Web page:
Dennis Fogle believes the dawn is coming for his industry in Iowa.
“We’re right on the edge,” said Fogle, general manager of Agile Additive Manufacturing Ltd. in Pella. “It’s just over the hill. . . . I think we just need a little bit more education here.”
Agile, a recently formed offshoot of Canada’s largest 3D printing service bureau, opened in Iowa last year in preparation for an expected wave in the use of 3D printing in Iowa manufacturing. Several other Iowa companies likewise have been formed over the last two years with a business plan that involves designing and/or 3D printing products for others. All report more fervent interest in the technology.
“We’re at an inflection point,” said Brandon Hart, who operates HartSmart Products LLC using six printers in his home. “Those in the design, engineering, and development space all look at 3D printing as a real tool in their toolbelt to develop a product.”
CIRAS has been working in 3D printing for nearly 20 years but decided in 2016 to purchase a metal printer and to help Iowa manufacturers explore the next leap in additive manufacturing technology. During the first year, CIRAS staff and students spent more than 3,000 hours producing parts and tooling as part of 12 test projects for eight Iowa companies.
“It’s still very, very early for service bureaus to make a living in the state of Iowa,” said Chris Hill, head of CIRAS’ Technology Assistance Program. “But they are slowly moving in. . . . You’re starting to get some more higher-end equipment moving into the state.”
Agile Manufacturing sits in the shadow of two major manufacturers—Vermeer Corporation and Pella Windows—but is pursuing business across the state.
“I think there are a lot of people who are still sitting back and seeing how it fits into their situation,” Fogle said. “I think technology has changed faster in the past year than it has in the previous 10 years. It’s hard for people to keep up.”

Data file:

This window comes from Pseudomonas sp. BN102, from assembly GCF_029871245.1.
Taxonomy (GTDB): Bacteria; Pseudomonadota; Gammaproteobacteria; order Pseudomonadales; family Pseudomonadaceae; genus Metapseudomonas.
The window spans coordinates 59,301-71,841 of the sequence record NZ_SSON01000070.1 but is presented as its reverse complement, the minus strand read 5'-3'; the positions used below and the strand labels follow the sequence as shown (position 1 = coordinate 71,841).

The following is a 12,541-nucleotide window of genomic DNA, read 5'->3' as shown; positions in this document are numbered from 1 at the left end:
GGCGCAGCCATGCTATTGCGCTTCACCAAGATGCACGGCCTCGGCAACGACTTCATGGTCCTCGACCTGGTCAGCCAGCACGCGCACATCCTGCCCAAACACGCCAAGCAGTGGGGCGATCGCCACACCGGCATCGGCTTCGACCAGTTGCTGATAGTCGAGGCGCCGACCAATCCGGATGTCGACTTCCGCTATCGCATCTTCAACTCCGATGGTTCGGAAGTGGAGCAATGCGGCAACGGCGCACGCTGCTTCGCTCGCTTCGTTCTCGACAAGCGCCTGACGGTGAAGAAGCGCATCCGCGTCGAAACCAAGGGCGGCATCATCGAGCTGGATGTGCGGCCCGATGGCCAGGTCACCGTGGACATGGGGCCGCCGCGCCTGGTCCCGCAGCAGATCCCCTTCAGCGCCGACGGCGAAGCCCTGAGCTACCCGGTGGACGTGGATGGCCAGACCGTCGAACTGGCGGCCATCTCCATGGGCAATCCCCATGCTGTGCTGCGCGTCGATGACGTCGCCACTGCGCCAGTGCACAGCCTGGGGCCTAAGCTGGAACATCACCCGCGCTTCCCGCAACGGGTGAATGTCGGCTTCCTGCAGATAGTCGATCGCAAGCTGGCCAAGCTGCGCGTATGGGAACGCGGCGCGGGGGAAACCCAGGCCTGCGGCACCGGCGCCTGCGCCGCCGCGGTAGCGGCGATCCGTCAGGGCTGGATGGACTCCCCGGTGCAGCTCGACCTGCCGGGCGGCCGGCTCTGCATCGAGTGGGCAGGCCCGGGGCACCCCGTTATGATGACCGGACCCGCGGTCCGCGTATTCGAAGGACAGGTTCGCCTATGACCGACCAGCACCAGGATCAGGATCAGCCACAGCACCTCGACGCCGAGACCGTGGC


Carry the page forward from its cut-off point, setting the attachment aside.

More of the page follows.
Gerald Beranek, owner of Beratek Industries in Cedar Rapids, launched his 3D printing business two years ago as a complement to making and selling his own products.
His customers, mostly entrepreneurs with low-volume manufacturing needs, are looking for help with design, prototyping, and production (picking the correct manufacturing method, which may be 3D printing).
“They’re not coming to me just for 3D printing,” Beranek said.
At HartSmart, the proprietor says he has seen “a definite shift within the last year, in that I’ve seen a lot more companies asking for prototyping.”
Hart, who started his company partly as a hobby, now includes clients who are both inventors and more established companies. “It’s a lot better understood than it used to be,” he said.
> For more information about additive manufacturing, contact Chris Hill at firstname.lastname@example.org or 515-313-8251.
A version of this article was published in the Spring 2018 edition of CIRAS News. To read more of that edition or others, please explore elsewhere on our website.